For the U.S. space program, 1968 was a watershed year: Apollo 8 became the first manned spacecraft to orbit the moon. On a more earthly plane, 1968 was the year a young Texan started his 50-year—and counting—career with the Texas State Soil and Water Conservation Board (TSSWCB). Many things have changed in the five decades Don Brandenberger has served the State of Texas (see box below
), but his commitment to public service has never wavered.
“I like what I do and believe the work is important,” Brandenberger said. Historically, soil resources and water quality are “mainstays of civilization.” Lose these resources and things start to decline, he explained. “I really believe our state has the resources to keep the land productive far into the future. That’s what keeps me going every day: protecting the quality of our soil and water for future generations.”
As one of 10 field representatives for TSSWCB, Brandenberger logs about 3,000 miles monthly in his truck to support 21 soil and water conservation districts over 25 counties.
“I serve as a resource for local soil and water conservation districts, on state board programs, policies, rules and procedures. I support a variety of activities, including board elections, conservation activities, bookkeeping and audits, as well as conservation activities and events.”
One thing he doesn’t do is think about retiring. “I get up every morning ready to roll and I haven’t wanted to stop working.” His stamina is thanks, in part, to his good health. “I’m as healthy as a ‘Big Ox’!” he laughed, referencing the nickname his grandchildren gave him. Brandenberger and Alice, his wife of 53 years, are long-time participants in the Scott and White Health Plan and “are very happy with the benefits” the plan provides.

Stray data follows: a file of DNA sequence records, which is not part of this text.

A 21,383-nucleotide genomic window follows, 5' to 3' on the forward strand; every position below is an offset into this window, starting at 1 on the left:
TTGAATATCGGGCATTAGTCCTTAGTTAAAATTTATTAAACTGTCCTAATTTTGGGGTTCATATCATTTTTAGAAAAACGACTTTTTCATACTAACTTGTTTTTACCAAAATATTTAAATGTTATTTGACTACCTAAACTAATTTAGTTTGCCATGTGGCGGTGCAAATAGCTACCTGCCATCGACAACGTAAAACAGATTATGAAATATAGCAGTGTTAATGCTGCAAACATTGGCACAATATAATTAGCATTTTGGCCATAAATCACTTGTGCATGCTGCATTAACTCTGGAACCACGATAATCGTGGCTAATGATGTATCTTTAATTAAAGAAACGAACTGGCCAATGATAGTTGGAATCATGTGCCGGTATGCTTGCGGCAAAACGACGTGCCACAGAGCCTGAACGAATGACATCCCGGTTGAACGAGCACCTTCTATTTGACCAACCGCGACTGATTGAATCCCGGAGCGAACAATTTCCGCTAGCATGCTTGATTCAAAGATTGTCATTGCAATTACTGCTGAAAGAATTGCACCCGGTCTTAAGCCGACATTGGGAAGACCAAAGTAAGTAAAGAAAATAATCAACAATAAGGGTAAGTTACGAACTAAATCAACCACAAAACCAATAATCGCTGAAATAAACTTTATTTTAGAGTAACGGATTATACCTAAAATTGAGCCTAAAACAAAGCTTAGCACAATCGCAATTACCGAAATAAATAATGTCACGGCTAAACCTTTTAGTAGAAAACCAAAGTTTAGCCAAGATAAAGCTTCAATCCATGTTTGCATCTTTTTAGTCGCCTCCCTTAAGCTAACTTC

Loyalty is clearly important to Brandenberger. It’s a quality he hopes future stewards of Texas resources will embrace. “My advice to young people who are starting their careers is to find something they love and stay with it, because the rewards are worth it,” he said. “Their time on the job will be a benefit to their agency, and they will become knowledgeable about work they enjoy. That’s a good investment all around.”
Rolling with the changes
Don Brandenberger is the Texas State Soil and Water Conservation Board’s longest-serving field representative. With more than 50 years of service, he’d win awards for longevity in just about any state agency.
“My first day on the job was December 1, 1968,” Brandenberger said. “Back then, everything was done with a pencil and Big Chief tablet. We would write our field reports on paper forms, put them in a stamped envelope and mail them off every day to the central office.”
“If you were out on the road and needed to make a call, you’d have to find a phone booth somewhere and hope you had enough change. If you dialed the wrong number and were out of change, you were stuck.” Changes in technology have definitely improved the situation, he stated. Today, he files his daily reports electronically and people know they can easily reach him by cell phone, day or night.